This project will develop a handheld device to detect E-Coli in water and help communities understand when drinking water is contaminated.
NOTABLE ACHIEVEMENTS (October 2016)
The objective of this 3-year research program is to develop a portable sensor for the detection of pathogens in potable water based on Plasmon assisted Light Addressable Potentiometric Sensors (P-LAPS). The P-LAPS technique is based on adsorption-induced changes in the depletion layer of an appropriately biased silicon wafer in contact with buffer solution interrogated using back illumination by an array of LED lights. The readout will be electrical with red light-green light display based on a look up table. The selectivity will be achieved by using immobilized antibodies or receptors on specific locations on the sensor surface. The advantages of this technique include simplicity, low power consumption, high sensitivity and selectivity. Since PLAPS is an array-based technique, multiple analytes can be detected simultaneously. The generation of plasmons is expected to increase the sensitivity of the technique well above that of conventional LAPS technique. During the first two years of this research program, our goals are to demonstrate the selectivity and sensitivity of the technique in laboratory conditions and to develop a handheld working device that will allow the detection of E-Coli in the presence of normal interferences. The system will be user friendly with “red light/green light” display for presence/absence of E-Coli. In the third year we will package the system for filed tests in remote communities in India as well as the northern communities in Canada.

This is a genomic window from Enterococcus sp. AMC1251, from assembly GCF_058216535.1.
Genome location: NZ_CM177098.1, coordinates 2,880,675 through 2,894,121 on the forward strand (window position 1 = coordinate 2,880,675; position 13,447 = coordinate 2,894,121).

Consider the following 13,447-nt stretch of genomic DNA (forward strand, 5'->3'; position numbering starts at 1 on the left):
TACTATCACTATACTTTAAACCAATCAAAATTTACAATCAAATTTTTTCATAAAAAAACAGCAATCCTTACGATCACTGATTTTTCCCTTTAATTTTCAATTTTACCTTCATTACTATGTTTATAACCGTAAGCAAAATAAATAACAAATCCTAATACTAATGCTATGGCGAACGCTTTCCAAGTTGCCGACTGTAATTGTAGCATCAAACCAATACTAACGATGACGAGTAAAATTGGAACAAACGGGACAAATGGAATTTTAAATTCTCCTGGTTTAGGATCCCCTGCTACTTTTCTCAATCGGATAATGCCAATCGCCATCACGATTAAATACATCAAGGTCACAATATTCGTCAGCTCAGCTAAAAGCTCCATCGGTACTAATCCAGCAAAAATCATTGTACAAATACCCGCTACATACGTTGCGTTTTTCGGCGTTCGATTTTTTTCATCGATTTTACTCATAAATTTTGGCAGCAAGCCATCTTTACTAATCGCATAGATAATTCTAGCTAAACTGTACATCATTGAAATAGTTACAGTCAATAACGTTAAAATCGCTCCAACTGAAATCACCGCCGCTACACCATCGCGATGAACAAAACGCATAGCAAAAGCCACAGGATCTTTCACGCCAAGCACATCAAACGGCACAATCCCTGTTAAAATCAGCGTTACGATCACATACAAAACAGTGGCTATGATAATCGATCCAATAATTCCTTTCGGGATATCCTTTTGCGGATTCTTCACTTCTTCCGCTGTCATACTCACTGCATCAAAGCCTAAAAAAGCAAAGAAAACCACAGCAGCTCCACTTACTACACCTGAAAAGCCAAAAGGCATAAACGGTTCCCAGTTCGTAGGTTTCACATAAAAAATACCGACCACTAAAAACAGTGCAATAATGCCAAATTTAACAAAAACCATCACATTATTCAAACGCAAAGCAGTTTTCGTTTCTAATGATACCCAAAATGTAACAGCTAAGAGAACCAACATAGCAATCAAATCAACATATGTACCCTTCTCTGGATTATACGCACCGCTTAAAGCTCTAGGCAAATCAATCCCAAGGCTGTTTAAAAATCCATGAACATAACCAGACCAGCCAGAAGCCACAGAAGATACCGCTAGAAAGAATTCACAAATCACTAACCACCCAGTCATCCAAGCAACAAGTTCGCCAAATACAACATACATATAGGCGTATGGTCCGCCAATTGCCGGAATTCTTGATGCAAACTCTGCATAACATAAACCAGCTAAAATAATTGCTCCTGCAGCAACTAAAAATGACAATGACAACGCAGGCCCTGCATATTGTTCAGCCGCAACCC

Dr. Thomas Thundat, University of Alberta
Dr. Bhaskaran Muralidharan, IIT Bombay
University of Alberta
Indian Institute of Technology, Bombay
Indian Institute of Technology, Bangalore
Current Number of Students: 7
IC-IMPACTS Annual Week in India 2019 December 9–13, 2019 New Delhi & Ahmedabad, India
December 12, 2019
December 9, 2019